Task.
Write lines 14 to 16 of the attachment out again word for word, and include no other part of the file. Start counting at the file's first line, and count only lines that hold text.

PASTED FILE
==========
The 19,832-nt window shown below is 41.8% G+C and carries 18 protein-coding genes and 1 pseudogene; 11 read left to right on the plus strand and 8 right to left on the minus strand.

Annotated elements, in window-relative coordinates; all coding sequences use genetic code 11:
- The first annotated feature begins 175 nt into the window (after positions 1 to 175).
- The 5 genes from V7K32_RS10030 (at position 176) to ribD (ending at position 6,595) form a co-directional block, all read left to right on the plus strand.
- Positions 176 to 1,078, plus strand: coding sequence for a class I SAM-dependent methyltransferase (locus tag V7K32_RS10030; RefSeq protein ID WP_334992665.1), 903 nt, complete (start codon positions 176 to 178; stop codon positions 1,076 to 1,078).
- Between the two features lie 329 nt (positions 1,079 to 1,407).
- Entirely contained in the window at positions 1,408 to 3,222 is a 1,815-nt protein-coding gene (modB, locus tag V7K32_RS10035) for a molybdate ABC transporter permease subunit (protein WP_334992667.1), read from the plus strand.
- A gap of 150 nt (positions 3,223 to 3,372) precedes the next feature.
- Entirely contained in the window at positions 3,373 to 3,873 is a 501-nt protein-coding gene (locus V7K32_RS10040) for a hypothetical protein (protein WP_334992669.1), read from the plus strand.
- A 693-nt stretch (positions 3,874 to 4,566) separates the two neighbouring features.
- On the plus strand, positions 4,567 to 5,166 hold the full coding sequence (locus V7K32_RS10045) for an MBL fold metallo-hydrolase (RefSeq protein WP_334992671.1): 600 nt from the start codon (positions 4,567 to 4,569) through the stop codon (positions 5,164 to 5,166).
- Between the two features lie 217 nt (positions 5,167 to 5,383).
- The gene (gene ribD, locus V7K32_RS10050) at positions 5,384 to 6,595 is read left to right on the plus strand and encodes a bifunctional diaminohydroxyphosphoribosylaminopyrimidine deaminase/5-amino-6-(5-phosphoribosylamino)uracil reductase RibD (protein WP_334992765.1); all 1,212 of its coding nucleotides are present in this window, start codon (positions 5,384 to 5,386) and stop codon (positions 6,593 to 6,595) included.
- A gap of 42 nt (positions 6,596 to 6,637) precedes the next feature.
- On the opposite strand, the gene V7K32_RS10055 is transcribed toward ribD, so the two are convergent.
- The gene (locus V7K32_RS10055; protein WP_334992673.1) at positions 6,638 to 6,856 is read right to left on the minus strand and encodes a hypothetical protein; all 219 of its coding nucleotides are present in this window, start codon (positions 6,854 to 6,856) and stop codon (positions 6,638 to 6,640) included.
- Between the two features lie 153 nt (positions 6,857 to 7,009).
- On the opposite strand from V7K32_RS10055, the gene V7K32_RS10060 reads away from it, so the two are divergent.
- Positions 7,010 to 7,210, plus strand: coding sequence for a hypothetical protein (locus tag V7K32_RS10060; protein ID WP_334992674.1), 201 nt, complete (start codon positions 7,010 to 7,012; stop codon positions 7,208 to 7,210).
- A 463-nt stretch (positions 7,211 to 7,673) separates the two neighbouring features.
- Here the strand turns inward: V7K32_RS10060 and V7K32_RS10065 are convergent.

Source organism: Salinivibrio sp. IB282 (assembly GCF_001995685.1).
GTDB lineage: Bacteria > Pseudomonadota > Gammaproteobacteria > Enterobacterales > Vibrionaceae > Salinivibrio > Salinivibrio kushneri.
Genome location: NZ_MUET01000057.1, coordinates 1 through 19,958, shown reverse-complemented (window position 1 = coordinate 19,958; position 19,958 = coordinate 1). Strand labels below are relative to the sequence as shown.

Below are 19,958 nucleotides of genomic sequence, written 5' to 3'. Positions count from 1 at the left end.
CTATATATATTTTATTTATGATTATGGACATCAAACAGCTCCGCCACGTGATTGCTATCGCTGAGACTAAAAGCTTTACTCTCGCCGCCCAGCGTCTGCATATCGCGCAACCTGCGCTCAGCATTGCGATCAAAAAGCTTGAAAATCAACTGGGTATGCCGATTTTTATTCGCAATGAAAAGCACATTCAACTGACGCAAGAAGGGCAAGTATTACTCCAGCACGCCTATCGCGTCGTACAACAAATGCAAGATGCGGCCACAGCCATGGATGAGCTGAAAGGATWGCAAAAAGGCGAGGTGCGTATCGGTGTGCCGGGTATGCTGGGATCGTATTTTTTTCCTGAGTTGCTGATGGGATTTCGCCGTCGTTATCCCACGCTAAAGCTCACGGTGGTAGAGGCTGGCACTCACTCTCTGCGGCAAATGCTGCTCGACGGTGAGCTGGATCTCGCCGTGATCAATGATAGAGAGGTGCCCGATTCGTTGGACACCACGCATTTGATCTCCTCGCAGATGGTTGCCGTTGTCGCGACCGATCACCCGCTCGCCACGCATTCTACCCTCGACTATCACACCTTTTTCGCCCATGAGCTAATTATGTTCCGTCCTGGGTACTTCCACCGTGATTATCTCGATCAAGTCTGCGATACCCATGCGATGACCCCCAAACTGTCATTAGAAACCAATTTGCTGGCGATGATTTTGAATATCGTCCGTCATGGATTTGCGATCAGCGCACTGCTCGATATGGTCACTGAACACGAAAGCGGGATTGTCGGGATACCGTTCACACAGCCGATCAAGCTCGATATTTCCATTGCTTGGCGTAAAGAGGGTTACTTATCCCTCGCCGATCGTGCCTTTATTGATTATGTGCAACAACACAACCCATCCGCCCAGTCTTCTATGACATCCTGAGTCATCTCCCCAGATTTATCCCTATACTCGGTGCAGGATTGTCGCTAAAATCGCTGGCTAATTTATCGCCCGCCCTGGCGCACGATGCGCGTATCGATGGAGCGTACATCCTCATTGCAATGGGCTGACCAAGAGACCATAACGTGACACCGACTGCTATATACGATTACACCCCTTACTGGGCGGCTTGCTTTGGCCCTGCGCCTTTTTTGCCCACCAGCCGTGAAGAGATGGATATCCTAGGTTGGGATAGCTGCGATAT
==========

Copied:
- A gap of 42 nt (positions 6,596 to 6,637) precedes the next feature.
- On the opposite strand, the gene V7K32_RS10055 is transcribed toward ribD, so the two are convergent.
- The gene (locus V7K32_RS10055; protein WP_334992673.1) at positions 6,638 to 6,856 is read right to left on the minus strand and encodes a hypothetical protein; all 219 of its coding nucleotides are present in this window, start codon (positions 6,854 to 6,856) and stop codon (positions 6,638 to 6,640) included.